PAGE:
> does the resolution status matter?

gods above.... why the "UN" part? WHY THE HELL NOT??? i like it. as i have
said before, it is a
sick little side show. HERE------>> Resolve it, and it is gone. 'nuff said.



> I saw the characters
> interact and thought, "These two are in love." Right off the bat, it was
> that apparent to me.

and right off the bat, it was apparent to me that a unique, platonic, working
relationship between
two people of the opposite sex was being presented. it was new. it was different.
it still *IS*.



> What we have been trying to illustrate is that the romance could happen
> without taking over the show, without being the focus of the plots, without
> doing away with the nafarious government conspiracies or the monster of the
> week. And I ask you, again, since you have not yet answered me on this
> point, if that were the case, why would it be a bad thing?
>
> Kristel

well, i guess what we are trying to illustrate is that the romance is simply not
wanted. and as i
have said in another post, *you* go ahead and pretend you have what you need.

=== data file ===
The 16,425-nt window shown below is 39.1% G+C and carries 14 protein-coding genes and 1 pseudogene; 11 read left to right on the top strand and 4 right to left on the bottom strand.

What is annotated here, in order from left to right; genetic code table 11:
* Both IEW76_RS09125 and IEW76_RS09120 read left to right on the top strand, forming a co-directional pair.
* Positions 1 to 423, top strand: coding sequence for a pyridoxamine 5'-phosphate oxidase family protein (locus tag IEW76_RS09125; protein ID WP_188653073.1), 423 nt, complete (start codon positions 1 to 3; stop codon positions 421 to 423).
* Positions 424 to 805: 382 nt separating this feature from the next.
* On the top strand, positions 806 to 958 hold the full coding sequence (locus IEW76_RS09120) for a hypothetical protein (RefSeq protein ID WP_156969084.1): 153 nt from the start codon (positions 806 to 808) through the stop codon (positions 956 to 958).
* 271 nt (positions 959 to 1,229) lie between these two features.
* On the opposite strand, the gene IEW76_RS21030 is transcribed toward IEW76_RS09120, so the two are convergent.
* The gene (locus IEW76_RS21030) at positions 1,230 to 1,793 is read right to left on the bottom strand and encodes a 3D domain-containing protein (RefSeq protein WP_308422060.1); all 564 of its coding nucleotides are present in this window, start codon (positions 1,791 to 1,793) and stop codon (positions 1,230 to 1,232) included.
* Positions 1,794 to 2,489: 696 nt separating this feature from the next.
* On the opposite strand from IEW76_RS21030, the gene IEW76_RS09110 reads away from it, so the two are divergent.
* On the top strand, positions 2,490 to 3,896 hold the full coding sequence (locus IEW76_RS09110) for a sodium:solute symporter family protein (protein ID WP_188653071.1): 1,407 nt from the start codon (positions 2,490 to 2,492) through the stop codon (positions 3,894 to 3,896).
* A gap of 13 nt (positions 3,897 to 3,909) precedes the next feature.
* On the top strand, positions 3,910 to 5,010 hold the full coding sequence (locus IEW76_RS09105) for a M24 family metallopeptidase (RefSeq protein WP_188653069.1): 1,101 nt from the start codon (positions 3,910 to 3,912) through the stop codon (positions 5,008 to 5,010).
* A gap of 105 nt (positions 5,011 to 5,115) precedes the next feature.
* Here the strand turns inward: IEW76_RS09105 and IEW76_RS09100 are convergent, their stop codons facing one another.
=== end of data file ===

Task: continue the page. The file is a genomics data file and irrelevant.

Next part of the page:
*i'm* already
happy with what i see. that way, we *both* get what we want, yes?

Mary Lynn

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Jun 5, 1996, 3:00:00 AM6/5/96
to

Kristel S. Oxley-Johns wrote:
> We are not saying that it couldn't, but we are saying that Mulder and
> Scully have all the markings of an epic love affair,

if you want an epic love affair, go read Dr. Zhivago. or Gone With The Wind. or
Jane Eyre. or a Fabio novel.
oh, and keep in mind that nearly all "epic love affairs" do NOT work out, do NOT
have happy endings, and more often than not, one of the main characters
involved in the "epic love affair" ends up really, really dead. this is just a tv
show, it ain't no "epic".

> and we would
> like to see them together.
>
> Kristel

well, *we* don't. so there, nyaaaah.